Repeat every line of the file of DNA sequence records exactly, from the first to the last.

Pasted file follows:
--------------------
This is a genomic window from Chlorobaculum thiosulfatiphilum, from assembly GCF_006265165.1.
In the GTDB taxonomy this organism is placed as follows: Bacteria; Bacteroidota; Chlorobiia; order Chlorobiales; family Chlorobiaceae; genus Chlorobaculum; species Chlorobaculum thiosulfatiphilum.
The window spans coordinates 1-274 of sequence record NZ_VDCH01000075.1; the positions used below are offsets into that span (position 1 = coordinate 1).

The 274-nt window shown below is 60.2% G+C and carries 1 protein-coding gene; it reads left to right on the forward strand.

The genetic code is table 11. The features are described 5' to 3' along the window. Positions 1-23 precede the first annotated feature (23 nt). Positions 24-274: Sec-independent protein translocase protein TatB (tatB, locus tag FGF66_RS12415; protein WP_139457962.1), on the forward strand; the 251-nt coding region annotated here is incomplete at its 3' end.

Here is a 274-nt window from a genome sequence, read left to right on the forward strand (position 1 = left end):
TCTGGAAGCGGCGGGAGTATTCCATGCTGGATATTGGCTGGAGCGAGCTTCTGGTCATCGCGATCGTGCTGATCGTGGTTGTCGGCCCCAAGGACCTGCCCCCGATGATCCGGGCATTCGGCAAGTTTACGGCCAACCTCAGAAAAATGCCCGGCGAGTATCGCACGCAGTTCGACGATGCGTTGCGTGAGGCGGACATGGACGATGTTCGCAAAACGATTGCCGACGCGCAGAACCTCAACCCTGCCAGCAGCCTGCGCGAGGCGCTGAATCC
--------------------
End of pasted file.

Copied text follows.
This is a genomic window from Chlorobaculum thiosulfatiphilum, from assembly GCF_006265165.1.
In the GTDB taxonomy this organism is placed as follows: Bacteria; Bacteroidota; Chlorobiia; order Chlorobiales; family Chlorobiaceae; genus Chlorobaculum; species Chlorobaculum thiosulfatiphilum.
The window spans coordinates 1-274 of sequence record NZ_VDCH01000075.1; the positions used below are offsets into that span (position 1 = coordinate 1).

The 274-nt window shown below is 60.2% G+C and carries 1 protein-coding gene; it reads left to right on the forward strand.

The genetic code is table 11. The features are described 5' to 3' along the window. Positions 1-23 precede the first annotated feature (23 nt). Positions 24-274: Sec-independent protein translocase protein TatB (tatB, locus tag FGF66_RS12415; protein WP_139457962.1), on the forward strand; the 251-nt coding region annotated here is incomplete at its 3' end.

Here is a 274-nt window from a genome sequence, read left to right on the forward strand (position 1 = left end):
TCTGGAAGCGGCGGGAGTATTCCATGCTGGATATTGGCTGGAGCGAGCTTCTGGTCATCGCGATCGTGCTGATCGTGGTTGTCGGCCCCAAGGACCTGCCCCCGATGATCCGGGCATTCGGCAAGTTTACGGCCAACCTCAGAAAAATGCCCGGCGAGTATCGCACGCAGTTCGACGATGCGTTGCGTGAGGCGGACATGGACGATGTTCGCAAAACGATTGCCGACGCGCAGAACCTCAACCCTGCCAGCAGCCTGCGCGAGGCGCTGAATCC